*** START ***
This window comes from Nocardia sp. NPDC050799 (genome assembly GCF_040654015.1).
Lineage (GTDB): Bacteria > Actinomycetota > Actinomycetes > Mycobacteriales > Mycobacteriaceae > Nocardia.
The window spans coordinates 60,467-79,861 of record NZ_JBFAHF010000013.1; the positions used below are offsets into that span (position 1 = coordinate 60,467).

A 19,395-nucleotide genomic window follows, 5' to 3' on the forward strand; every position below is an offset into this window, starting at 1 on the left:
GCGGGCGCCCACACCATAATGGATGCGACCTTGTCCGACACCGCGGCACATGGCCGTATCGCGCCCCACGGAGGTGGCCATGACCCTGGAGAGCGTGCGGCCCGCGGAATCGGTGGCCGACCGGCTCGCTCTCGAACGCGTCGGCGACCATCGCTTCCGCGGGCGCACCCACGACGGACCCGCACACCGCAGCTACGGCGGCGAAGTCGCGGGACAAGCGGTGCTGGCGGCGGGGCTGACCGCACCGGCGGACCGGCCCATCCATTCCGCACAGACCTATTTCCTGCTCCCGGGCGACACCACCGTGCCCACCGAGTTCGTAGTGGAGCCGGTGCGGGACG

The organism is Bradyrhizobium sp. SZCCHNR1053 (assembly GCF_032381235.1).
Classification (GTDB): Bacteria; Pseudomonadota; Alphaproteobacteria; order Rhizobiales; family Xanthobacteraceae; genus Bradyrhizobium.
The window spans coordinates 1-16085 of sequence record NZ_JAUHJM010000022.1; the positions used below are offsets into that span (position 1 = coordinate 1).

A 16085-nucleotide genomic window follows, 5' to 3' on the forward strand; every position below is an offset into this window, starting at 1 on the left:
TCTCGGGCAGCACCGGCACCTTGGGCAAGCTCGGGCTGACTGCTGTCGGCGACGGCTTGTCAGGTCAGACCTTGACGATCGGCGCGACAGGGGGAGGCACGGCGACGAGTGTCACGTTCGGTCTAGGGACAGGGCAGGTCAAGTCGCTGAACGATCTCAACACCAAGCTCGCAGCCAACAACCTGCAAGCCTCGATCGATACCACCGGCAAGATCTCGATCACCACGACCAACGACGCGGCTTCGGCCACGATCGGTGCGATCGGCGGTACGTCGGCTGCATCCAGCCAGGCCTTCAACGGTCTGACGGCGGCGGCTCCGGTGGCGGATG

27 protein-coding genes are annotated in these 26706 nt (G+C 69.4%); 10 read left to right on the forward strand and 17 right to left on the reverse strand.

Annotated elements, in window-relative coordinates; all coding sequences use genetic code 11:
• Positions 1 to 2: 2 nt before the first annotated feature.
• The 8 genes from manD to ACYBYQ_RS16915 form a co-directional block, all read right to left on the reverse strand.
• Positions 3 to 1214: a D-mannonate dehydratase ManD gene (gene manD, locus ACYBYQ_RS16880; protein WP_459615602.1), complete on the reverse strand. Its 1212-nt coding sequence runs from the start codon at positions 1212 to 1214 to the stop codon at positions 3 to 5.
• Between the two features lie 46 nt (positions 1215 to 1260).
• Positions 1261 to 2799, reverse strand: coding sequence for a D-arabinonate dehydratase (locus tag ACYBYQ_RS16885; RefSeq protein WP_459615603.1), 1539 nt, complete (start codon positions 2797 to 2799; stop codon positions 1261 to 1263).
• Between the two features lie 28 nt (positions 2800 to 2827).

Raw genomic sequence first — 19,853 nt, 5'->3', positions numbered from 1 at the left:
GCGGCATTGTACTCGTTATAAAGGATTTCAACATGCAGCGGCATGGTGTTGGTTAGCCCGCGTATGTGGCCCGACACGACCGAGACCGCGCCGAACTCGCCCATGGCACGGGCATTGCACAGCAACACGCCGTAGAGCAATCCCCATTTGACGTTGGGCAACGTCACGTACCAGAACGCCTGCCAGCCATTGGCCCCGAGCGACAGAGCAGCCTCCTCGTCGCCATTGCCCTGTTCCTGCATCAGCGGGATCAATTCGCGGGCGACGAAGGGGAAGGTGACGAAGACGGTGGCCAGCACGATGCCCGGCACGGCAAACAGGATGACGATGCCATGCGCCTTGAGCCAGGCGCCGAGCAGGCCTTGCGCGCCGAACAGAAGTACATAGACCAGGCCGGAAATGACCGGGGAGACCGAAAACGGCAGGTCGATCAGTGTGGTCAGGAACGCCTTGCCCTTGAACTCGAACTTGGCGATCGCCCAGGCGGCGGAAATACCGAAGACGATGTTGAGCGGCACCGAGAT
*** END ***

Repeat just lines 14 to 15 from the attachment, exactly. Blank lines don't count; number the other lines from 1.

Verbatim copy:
• The 8 genes from manD to ACYBYQ_RS16915 form a co-directional block, all read right to left on the reverse strand.
• Positions 3 to 1214: a D-mannonate dehydratase ManD gene (gene manD, locus ACYBYQ_RS16880; protein WP_459615602.1), complete on the reverse strand. Its 1212-nt coding sequence runs from the start codon at positions 1212 to 1214 to the stop codon at positions 3 to 5.